The data shown below were collected from the profiles of 14 tweeters who shared this research output. Click here to find out more about how the information was compiled.

Mendeley readers

The data shown below were compiled from readership statistics for 11 Mendeley readers of this research output. Click here to see the associated Mendeley record.

Geographical breakdown

Country Count As %
Unknown 11 100%

Demographic breakdown

Readers by professional status Count As %
Unknown 11 100%
Readers by discipline Count As %
Unknown 11 100%

Attention Score in Context

This research output has an Altmetric Attention Score of 30. This is our high-level measure of the quality and quantity of online attention that it has received. This Attention Score, as well as the ranking and number of research outputs shown below, was calculated when the research output was last mentioned on 28 May 2019.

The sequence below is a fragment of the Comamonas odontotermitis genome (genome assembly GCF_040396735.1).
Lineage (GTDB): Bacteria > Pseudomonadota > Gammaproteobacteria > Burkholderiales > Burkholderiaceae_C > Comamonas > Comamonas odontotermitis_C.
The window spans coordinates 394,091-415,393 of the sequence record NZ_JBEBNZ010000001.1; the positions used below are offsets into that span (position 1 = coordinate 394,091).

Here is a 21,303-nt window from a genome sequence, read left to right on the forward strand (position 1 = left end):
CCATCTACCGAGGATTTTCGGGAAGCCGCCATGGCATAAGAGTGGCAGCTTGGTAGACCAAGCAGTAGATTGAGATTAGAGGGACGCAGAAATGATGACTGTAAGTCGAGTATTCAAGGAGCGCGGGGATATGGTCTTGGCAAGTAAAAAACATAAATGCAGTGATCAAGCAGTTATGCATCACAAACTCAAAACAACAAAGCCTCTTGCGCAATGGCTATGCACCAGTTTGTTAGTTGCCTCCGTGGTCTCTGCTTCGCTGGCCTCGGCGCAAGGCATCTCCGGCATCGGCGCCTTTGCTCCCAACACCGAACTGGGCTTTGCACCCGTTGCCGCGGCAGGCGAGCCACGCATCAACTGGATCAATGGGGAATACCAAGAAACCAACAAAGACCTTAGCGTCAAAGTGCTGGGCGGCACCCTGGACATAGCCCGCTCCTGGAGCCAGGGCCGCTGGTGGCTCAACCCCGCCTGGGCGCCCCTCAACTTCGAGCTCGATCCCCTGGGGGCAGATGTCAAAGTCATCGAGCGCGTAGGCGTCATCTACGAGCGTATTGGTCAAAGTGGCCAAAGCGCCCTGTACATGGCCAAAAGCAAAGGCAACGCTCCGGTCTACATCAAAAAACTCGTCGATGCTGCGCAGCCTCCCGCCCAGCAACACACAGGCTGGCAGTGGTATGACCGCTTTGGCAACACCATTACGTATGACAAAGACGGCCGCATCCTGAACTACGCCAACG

All research outputs
#564,329
of 13,568,627 outputs
Outputs from Cochrane database of systematic reviews
#1,758
of 10,637 outputs
Outputs of similar age
#16,960
of 283,086 outputs
Outputs of similar age from Cochrane database of systematic reviews
#62
of 251 outputs
Altmetric has tracked 13,568,627 research outputs across all sources so far. Compared to these this one has done particularly well and is in the 95th percentile: it's in the top 5% of all research outputs ever tracked by Altmetric.
So far Altmetric has tracked 10,637 research outputs from this source. They typically receive a lot more attention than average, with a mean Attention Score of 21.1. This one has done well, scoring higher than 83% of its peers.
Older research outputs will score higher simply because they've had more time to accumulate mentions. To account for age we can compare this Altmetric Attention Score to the 283,086 tracked outputs that were published within six weeks on either side of this one in any source. This one has done particularly well, scoring higher than 94% of its contemporaries.
We're also able to compare this research output to 251 others from the same source and published within six weeks on either side of this one. This one has done well, scoring higher than 75% of its contemporaries.